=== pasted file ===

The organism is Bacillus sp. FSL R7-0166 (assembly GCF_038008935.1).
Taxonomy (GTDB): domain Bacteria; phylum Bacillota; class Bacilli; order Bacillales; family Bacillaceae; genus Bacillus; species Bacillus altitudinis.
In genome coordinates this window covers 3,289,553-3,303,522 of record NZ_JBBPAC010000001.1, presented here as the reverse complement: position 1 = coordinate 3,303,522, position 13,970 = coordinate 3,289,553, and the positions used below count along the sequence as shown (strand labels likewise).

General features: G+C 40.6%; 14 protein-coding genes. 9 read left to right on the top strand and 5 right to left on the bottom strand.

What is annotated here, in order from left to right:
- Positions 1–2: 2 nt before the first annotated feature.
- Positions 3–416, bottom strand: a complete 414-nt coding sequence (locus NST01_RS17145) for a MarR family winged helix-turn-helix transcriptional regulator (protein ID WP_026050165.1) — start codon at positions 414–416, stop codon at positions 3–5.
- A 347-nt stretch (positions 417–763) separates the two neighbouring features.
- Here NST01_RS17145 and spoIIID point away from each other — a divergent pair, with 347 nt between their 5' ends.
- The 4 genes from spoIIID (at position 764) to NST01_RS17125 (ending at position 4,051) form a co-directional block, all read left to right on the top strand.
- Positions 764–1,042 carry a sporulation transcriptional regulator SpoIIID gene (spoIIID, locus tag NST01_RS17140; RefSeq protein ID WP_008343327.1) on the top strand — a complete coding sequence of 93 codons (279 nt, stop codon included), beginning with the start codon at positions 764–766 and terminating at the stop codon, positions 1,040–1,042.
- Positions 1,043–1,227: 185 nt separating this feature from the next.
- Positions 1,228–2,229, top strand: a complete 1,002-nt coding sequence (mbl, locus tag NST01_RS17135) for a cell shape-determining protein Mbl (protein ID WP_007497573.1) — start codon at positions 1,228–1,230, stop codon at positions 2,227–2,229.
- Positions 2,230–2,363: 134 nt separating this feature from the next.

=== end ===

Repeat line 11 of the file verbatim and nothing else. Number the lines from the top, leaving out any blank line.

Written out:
- Positions 764–1,042 carry a sporulation transcriptional regulator SpoIIID gene (spoIIID, locus tag NST01_RS17140; RefSeq protein ID WP_008343327.1) on the top strand — a complete coding sequence of 93 codons (279 nt, stop codon included), beginning with the start codon at positions 764–766 and terminating at the stop codon, positions 1,040–1,042.